Calvin Johnson is mulling retirement, and the Lions are staying out of the way, not saying much. And by not saying much, they might be saying something.
Johnson has many logical reasons to leave. The injuries have piled up, the team hasn’t won much, he’s a well-rounded guy with a full life ahead at 30, a family to raise and a foundation to run. If he steps aside, no one could blame him.
But here’s the unknown, and it’s delicate and mostly speculative: Is Johnson trending strongly toward retirement simply because he doesn’t want to endure the toll anymore? Or is it partly because he suspects the Lions, with new general manager Bob Quinn, don’t want him at such a high price anymore?
Listen. In an ideal situation, of course the Lions would want Johnson back. He’s a classy, distinguished icon, and they hate the impending narrative that two of their all-time greats, Johnson and Barry Sanders, walked away prematurely. Beyond the ugly perception, the Lions also would be losing a 1,200-yard receiver who might not be Megatron anymore, but certainly is a productive Mediumtron.
It might not matter what the Lions say, but they at least should say something. Quinn said last week he hadn’t talked to Johnson because “I’m not here to rush him.” The other night, former teammate and close friend Nate Burleson said it was “ridiculous” the Lions hadn’t reached out to try to entice Johnson to stay.
To be clear, we don’t know who has spoken to Johnson, and whether Quinn has made the phone call since. And talking a player out of retirement is an iffy proposition. In a punishing sport, once the mind acknowledges the weaknesses of the body, it can’t be easy to rekindle the passion.
I don’t think Quinn or Martha Ford or Jim Caldwell should beg Johnson to return for one more season. I don’t think Matthew Stafford and teammates should do it either. It might make emotional sense and appease the fans, but it might not make business sense or health sense.
Both sides need to talk
Johnson spoke with Caldwell shortly after the season, according to an ESPN report, and said he planned to retire. The same report indicated Johnson told Stafford and Stephen Tulloch his intentions before the season. And after that, there wasn’t a whole lot that would seem to change Johnson’s mind. He suffered more nagging injuries, the team started 1-7, most of the front office was fired and a new regime took over.
The Lions did finish 6-2 and Stafford looked sharper under new offensive coordinator Jim Bob Cooter. Johnson also strongly endorsed retaining Caldwell, and when Quinn did, it stirred hope Johnson could be coaxed back.
If he indeed is ready to go, the Lions have to let him go. But first, they must clarify their position, so Johnson knows exactly what to base his decision on. Quinn has been busy hiring and firing, but pretty quickly, he needs to deliver the team’s unfiltered stance to Johnson and his agent, Bus Cook. Would the Lions welcome Johnson back but only with a restructured contract? Would Quinn prefer to start over without Johnson, and gain lots of salary-cap space?
Remember, Quinn learned in New England, where paying a star receiver $24 million for a year is not the Patriot Way. Neither is nostalgia, as the Patriots famously move on from well-known, well-paid players. But if Quinn and Caldwell believe Johnson’s return enhances the Lions playoff chances — if he’s healthy, it does — he deserves a one-year exemption from fiscal restraint. The Lions would save $11 million on next year’s cap if Johnson retires, but they already have about $22 million in cap space, and could get the economic break after next season.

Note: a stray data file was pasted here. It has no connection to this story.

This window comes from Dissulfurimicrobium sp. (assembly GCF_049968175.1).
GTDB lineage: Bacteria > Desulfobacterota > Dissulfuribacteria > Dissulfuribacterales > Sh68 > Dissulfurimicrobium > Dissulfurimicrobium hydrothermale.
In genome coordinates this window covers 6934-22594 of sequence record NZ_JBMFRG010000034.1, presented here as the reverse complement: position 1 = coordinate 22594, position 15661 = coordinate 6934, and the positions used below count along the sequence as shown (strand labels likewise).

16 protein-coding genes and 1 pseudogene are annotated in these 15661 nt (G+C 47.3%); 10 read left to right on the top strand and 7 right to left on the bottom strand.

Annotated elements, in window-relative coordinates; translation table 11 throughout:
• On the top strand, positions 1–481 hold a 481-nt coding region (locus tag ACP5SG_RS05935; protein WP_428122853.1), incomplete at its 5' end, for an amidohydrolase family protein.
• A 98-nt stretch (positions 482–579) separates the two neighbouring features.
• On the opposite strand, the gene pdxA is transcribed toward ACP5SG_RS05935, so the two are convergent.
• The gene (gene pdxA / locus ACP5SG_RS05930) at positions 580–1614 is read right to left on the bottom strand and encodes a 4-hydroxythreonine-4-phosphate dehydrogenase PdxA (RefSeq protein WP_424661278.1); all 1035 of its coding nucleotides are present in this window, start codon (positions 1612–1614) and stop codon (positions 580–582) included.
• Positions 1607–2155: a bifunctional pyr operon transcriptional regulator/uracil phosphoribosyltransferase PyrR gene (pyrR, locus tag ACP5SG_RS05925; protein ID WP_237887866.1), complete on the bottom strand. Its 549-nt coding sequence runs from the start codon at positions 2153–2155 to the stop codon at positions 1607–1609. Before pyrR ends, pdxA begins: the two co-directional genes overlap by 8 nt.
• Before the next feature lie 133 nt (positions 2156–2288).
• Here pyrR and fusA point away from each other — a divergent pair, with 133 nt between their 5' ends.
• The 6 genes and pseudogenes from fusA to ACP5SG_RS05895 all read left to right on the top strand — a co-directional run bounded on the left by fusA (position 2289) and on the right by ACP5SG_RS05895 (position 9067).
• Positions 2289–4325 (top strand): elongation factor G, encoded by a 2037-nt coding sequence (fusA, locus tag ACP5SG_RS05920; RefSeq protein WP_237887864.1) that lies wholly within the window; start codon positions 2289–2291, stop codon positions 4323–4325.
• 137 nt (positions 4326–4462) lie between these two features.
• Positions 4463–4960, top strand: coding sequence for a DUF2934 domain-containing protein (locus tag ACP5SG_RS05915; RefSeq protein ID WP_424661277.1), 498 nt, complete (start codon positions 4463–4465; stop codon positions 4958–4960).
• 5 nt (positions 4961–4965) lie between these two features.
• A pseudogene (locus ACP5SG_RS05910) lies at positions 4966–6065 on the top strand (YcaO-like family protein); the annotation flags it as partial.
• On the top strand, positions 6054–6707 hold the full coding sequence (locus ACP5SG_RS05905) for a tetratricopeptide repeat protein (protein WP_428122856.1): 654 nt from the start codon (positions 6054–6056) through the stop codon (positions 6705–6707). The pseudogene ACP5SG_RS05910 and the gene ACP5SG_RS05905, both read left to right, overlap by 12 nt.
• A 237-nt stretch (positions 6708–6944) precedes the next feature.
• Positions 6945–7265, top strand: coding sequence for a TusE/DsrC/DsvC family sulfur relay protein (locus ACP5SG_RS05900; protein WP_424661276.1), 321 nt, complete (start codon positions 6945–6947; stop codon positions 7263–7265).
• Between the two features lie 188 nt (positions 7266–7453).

This has to be an unemotional decision, for both sides. The Lions under William Clay Ford Sr. were swayed by public opinion, by fans’ embrace of offensive stars in the absence of, you know, actual championships. In Johnson’s nine seasons, the Lions are 54-90, 0-2 in the playoffs. Would he ache a little less if the Lions won a lot more? I suppose, but he reportedly was contemplating retirement before last season, when the Lions were coming off an 11-5 mark and a playoff appearance.
Health is a concern
Teammates long have said the media and public had no idea how frequently Johnson was hurt, from his knees to his ankles to his mangled fingers. By the end of last season, he was barely practicing. Because of his size, Johnson is an enormous target, in every way. He’s not a shifty receiver snatching passes in stride and scooting out of bounds.
Long-term health is an escalating issue in the NFL, with attention rightly focused on concussions and injuries that affect mobility. Last year, 19 players aged 30 or younger retired, although none as high profile as Johnson.
“For me, it’s less about the percentage of how Calvin feels,” Burleson told reporters at the Super Bowl. “It’s how much are they going to actively recruit Calvin back?”
The Lions are giving Johnson space, but when a friend like Burleson speaks, it means something. Away from the field, Megatron morphs into a low-key guy who doesn’t crave the spotlight, and I doubt he craves to be wooed. But he’s human, and I bet he’d like to know how badly he is (or isn’t) wanted.
Johnson has played the game at a supreme level for a long time, and there’s no reason for either side to play a different game now, with vague inferences and sparse communication. If Johnson retires after the Super Bowl, he should be celebrated for making the move that’s right for him. Before that, the Lions need to make absolutely sure it’s the right move for them, a move they can live with.